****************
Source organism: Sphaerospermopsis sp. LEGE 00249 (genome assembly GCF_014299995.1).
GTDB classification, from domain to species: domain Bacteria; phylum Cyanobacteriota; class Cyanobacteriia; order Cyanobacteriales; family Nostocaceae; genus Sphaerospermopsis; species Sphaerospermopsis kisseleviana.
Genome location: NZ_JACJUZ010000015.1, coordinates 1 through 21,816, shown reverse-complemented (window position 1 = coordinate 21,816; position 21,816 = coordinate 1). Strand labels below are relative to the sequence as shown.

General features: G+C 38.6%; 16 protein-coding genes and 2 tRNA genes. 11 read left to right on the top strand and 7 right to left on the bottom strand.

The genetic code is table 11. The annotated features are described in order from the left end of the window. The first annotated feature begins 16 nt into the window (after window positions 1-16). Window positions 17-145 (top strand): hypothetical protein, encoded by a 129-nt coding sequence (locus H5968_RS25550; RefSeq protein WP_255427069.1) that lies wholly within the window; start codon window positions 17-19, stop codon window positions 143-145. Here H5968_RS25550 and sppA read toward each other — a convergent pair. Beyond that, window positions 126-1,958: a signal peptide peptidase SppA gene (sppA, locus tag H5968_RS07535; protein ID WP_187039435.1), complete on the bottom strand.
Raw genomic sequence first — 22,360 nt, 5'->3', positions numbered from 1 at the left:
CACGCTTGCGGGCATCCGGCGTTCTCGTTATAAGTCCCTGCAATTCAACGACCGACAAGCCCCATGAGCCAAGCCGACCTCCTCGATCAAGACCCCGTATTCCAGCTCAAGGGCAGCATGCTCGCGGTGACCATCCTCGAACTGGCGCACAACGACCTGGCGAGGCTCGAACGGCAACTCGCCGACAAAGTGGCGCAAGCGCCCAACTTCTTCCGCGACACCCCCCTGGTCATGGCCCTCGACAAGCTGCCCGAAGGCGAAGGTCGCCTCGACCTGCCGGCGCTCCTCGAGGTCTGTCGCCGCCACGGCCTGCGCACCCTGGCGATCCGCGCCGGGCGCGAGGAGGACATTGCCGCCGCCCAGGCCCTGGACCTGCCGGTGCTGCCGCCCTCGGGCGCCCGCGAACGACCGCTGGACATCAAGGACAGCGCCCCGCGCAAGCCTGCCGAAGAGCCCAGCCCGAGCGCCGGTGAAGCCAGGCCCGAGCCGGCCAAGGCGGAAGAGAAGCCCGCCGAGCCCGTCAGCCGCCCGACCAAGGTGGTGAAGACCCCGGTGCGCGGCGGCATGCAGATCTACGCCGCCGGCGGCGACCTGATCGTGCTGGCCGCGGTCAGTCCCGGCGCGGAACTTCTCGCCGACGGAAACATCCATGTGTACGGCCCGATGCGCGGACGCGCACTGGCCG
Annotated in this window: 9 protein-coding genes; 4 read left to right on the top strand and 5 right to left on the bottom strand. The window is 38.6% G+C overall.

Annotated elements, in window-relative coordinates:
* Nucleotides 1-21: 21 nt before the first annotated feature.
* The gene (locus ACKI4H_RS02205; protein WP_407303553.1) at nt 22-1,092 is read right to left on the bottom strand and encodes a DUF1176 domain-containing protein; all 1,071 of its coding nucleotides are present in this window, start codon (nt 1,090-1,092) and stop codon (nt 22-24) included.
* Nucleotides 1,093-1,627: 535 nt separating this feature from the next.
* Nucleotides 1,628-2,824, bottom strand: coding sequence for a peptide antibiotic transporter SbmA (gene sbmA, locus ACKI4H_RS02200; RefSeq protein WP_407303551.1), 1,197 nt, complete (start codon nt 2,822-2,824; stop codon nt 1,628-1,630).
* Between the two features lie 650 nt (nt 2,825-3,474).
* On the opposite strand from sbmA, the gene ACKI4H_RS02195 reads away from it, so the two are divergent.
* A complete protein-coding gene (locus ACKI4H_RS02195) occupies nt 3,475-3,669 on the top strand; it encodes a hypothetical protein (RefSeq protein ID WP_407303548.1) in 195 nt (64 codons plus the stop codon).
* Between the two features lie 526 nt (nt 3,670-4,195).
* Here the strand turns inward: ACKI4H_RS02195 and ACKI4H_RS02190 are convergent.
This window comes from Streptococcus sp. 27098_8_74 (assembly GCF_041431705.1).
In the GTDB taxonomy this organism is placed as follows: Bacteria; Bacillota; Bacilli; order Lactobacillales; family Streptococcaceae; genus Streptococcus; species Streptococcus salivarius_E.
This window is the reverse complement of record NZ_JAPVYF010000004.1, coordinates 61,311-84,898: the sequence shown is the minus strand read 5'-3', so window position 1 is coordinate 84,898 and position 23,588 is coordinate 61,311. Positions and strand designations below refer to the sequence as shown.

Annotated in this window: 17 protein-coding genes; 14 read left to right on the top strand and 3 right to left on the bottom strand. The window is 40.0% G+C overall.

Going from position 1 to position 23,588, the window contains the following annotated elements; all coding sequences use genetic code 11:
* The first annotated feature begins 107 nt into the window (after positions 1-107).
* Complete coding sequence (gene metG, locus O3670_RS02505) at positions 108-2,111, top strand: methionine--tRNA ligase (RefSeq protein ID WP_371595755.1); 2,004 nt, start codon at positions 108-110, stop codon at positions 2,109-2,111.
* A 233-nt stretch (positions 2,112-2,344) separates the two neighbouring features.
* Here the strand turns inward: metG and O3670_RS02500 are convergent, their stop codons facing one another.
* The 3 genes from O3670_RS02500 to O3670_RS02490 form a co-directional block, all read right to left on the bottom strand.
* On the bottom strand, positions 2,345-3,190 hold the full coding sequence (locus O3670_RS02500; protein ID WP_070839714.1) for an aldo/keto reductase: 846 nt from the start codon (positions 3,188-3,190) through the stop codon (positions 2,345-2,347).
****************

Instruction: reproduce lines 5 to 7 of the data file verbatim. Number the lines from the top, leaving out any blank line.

The genetic code is table 11. The annotated features are described in order from the left end of the window. The first annotated feature begins 16 nt into the window (after window positions 1-16). Window positions 17-145 (top strand): hypothetical protein, encoded by a 129-nt coding sequence (locus H5968_RS25550; RefSeq protein WP_255427069.1) that lies wholly within the window; start codon window positions 17-19, stop codon window positions 143-145. Here H5968_RS25550 and sppA read toward each other — a convergent pair. Beyond that, window positions 126-1,958: a signal peptide peptidase SppA gene (sppA, locus tag H5968_RS07535; protein ID WP_187039435.1), complete on the bottom strand.
Raw genomic sequence first — 22,360 nt, 5'->3', positions numbered from 1 at the left:
CACGCTTGCGGGCATCCGGCGTTCTCGTTATAAGTCCCTGCAATTCAACGACCGACAAGCCCCATGAGCCAAGCCGACCTCCTCGATCAAGACCCCGTATTCCAGCTCAAGGGCAGCATGCTCGCGGTGACCATCCTCGAACTGGCGCACAACGACCTGGCGAGGCTCGAACGGCAACTCGCCGACAAAGTGGCGCAAGCGCCCAACTTCTTCCGCGACACCCCCCTGGTCATGGCCCTCGACAAGCTGCCCGAAGGCGAAGGTCGCCTCGACCTGCCGGCGCTCCTCGAGGTCTGTCGCCGCCACGGCCTGCGCACCCTGGCGATCCGCGCCGGGCGCGAGGAGGACATTGCCGCCGCCCAGGCCCTGGACCTGCCGGTGCTGCCGCCCTCGGGCGCCCGCGAACGACCGCTGGACATCAAGGACAGCGCCCCGCGCAAGCCTGCCGAAGAGCCCAGCCCGAGCGCCGGTGAAGCCAGGCCCGAGCCGGCCAAGGCGGAAGAGAAGCCCGCCGAGCCCGTCAGCCGCCCGACCAAGGTGGTGAAGACCCCGGTGCGCGGCGGCATGCAGATCTACGCCGCCGGCGGCGACCTGATCGTGCTGGCCGCGGTCAGTCCCGGCGCGGAACTTCTCGCCGACGGAAACATCCATGTGTACGGCCCGATGCGCGGACGCGCACTGGCCG